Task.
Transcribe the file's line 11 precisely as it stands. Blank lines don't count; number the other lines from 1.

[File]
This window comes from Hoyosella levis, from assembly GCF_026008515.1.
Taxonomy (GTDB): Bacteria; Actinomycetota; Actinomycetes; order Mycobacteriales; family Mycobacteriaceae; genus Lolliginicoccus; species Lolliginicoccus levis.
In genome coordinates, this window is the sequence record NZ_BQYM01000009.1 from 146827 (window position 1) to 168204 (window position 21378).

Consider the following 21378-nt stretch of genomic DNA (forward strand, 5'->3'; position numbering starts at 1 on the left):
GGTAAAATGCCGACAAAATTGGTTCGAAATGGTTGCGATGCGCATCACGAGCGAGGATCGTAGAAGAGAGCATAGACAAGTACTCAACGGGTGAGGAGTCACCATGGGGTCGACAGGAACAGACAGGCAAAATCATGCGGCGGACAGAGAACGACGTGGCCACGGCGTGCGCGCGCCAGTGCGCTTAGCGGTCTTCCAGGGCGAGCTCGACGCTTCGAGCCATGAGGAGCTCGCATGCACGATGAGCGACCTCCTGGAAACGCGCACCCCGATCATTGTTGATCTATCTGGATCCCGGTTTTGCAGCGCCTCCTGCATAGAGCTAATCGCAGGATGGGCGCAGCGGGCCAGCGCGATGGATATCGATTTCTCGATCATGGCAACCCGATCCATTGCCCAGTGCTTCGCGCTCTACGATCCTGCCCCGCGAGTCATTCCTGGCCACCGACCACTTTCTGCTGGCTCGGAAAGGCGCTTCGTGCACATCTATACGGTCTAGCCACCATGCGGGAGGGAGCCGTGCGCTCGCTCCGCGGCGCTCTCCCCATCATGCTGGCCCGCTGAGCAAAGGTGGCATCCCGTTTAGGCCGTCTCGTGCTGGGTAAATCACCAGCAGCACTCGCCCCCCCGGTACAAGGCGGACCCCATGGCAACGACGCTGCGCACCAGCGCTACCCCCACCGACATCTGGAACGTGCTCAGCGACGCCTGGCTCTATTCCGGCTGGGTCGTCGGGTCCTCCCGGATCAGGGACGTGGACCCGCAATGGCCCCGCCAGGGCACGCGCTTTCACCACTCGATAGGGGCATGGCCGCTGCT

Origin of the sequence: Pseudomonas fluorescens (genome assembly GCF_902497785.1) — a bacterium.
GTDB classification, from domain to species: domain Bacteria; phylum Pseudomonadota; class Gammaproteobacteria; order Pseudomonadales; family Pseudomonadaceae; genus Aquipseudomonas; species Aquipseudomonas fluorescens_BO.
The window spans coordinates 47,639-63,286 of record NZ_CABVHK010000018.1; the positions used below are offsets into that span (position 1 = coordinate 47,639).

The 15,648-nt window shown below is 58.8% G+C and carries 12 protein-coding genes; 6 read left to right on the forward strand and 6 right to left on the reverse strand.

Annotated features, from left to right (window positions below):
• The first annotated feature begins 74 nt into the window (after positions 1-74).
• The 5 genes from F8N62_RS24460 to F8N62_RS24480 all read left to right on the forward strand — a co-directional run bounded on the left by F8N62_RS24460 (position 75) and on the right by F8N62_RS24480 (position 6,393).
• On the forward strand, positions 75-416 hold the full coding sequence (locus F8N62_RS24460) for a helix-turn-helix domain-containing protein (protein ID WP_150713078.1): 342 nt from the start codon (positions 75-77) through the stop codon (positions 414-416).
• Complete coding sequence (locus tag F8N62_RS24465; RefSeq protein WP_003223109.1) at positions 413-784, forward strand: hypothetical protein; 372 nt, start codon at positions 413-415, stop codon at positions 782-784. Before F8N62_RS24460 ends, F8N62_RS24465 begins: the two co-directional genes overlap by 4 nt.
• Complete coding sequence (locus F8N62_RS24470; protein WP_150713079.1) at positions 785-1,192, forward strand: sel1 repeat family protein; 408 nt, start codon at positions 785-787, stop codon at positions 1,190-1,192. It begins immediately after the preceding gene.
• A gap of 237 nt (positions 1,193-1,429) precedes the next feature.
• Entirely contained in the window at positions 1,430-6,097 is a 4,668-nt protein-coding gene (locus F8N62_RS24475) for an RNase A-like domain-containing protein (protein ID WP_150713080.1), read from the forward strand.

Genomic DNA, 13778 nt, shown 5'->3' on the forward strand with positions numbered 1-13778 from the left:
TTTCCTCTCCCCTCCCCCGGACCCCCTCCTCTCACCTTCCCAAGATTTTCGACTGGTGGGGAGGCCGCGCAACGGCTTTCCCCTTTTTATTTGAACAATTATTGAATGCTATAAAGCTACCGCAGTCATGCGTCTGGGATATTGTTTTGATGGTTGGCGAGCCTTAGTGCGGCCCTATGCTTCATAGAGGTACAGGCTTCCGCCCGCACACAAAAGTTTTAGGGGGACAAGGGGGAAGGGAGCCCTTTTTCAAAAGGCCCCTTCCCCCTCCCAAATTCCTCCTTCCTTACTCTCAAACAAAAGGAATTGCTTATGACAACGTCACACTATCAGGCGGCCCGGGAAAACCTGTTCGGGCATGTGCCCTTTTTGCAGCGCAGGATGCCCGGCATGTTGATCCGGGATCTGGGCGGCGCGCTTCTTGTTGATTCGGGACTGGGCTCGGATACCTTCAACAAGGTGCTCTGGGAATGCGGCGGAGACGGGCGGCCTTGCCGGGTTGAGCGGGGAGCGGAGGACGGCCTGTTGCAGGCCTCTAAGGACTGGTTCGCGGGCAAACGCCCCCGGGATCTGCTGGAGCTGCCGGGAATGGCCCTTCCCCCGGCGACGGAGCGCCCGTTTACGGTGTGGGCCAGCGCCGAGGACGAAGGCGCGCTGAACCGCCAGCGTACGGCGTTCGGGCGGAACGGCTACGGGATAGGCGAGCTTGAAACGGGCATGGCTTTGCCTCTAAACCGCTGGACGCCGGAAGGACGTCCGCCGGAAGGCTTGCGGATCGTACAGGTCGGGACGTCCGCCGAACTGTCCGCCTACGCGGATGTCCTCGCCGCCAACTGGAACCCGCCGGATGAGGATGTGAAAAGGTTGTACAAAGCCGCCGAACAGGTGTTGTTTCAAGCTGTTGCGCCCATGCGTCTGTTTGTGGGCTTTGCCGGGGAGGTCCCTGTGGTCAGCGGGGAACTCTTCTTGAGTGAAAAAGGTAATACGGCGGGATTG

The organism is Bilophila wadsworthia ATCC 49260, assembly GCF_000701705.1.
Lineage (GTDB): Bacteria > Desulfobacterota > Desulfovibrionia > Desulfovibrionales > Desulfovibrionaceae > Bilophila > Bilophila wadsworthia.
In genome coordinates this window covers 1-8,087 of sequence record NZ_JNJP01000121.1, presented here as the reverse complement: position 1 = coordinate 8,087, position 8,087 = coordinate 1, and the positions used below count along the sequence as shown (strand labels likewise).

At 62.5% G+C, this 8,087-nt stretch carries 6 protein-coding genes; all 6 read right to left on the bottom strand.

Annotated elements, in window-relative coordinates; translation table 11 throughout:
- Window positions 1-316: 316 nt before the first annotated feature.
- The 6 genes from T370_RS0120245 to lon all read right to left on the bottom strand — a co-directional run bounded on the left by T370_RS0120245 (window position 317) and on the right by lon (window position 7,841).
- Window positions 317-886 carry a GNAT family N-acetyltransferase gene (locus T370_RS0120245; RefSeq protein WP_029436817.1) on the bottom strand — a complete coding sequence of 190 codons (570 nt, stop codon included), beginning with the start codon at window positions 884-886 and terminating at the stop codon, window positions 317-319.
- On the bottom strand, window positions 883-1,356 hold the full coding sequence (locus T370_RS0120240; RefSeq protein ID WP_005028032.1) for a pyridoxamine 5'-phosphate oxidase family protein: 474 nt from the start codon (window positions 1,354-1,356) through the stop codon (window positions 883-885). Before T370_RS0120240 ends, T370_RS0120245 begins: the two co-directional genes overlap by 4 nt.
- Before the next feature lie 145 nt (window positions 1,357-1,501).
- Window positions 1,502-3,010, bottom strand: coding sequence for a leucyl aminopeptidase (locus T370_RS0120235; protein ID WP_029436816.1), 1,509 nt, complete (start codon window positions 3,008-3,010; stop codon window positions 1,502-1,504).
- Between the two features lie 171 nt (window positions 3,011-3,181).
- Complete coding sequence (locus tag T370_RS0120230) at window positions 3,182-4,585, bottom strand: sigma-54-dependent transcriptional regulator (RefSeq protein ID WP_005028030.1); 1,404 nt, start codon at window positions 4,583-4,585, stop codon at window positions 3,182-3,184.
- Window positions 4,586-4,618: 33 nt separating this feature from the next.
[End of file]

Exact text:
• The first annotated feature begins 74 nt into the window (after positions 1-74).